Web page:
In response to Humanoid Robots to Manufacture Planes, reader “XBE”, a 37-year ex-Boeing employee, pinged me with a few comments on robots and trends in the number of people it takes to build a plane.
“XBE” writes ….
You are 100% correct about the impact of robots in aircraft manufacturing and elsewhere.
I spent 37 years at Boeing as a design engineer (1967-2004). I have a MSME (master of science in mechanical engineering). This is what I know.
- The new 777X composite wing plant in Everett shocked the IAM (machinists union) as to how few new jobs were needed.
- The same happened at the new Propulsion assembly plant in Charleston. On opening day, IAM was greeted by a huge, giant robot welcoming them.
- In 2015, 79300 Boeing employees delivering 700 airplanes. That’s 113 employees per airplane.
- When I joined Boeing in 1967, Puget Sound had 120,000 employees and Boeing delivered about 300 airplanes (from memory). That’s 400 employees/airplane.
- Since 1967 there has been a 72% reduction in the number of people it takes to build an airplane!
- People I know in the robotic business tell me 60% of today’s jobs will be gone in 20 years. You have covered them: trucking, strawberry/cabbage picking, etc.
Boeing’s Plane Output Climbs Even as Jobs Decline
The Seattle Times reports Boeing’s Plane Output Climbs Even as Jobs Decline.
Local assembly plants are cranking out airplanes, pushing Boeing way past Airbus in jet deliveries. Yet the morale of the local workforce doesn’t match the boom, with employees troubled by continued job losses and by the fear of more to come.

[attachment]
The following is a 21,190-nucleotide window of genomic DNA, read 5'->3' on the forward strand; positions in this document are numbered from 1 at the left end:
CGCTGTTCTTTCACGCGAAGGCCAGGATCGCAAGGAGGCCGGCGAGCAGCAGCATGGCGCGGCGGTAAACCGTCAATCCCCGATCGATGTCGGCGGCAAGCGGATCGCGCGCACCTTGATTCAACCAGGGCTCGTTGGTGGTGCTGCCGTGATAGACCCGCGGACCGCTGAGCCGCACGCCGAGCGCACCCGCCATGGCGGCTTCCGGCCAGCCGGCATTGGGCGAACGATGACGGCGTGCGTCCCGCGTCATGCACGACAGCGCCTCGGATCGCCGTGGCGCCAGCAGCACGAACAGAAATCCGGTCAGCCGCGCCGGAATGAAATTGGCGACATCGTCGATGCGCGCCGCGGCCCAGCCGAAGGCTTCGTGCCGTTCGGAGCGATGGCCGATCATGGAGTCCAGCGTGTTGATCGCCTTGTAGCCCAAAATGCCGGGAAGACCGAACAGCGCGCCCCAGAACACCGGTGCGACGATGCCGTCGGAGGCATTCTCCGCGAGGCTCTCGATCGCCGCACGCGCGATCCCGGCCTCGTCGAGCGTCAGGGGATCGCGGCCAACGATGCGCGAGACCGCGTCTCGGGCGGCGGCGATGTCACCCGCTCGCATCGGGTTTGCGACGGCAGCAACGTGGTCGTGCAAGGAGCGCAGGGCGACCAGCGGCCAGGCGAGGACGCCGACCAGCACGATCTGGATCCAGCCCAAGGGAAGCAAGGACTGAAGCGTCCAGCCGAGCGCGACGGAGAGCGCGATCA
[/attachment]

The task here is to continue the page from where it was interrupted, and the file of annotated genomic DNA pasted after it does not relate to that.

As of Nov. 30, Boeing had 1,424 fewer workers in Washington than it had at the beginning of the year.
Its workforce here is down nearly 7,700 jobs, almost 9 percent, from the most recent peak in October 2012.
Another Seattle Times article on 777X Production has these snips on robots.
Boeing is installing new robotic technology in its Frederickson plant, where the 777 tail is built, as well as in Everett, where the fuselage and wing are fabricated and the plane assembled.
In Frederickson, robots will reduce manual drilling operations by 80 percent, Lund said.
In Everett, Boeing is building a separate fuselage facility where robots similar to those used in auto manufacturing will stitch together the aluminum panels to make the 777 fuselage.
Elsewhere on the site, behind closed doors, Boeing has already built an 80-foot-long prototype composite wing section to get a head start on perfecting the automated manufacturing process.
Things that people tell me won’t happen, are happening right before our eyes.
Mike “Mish” Shedlock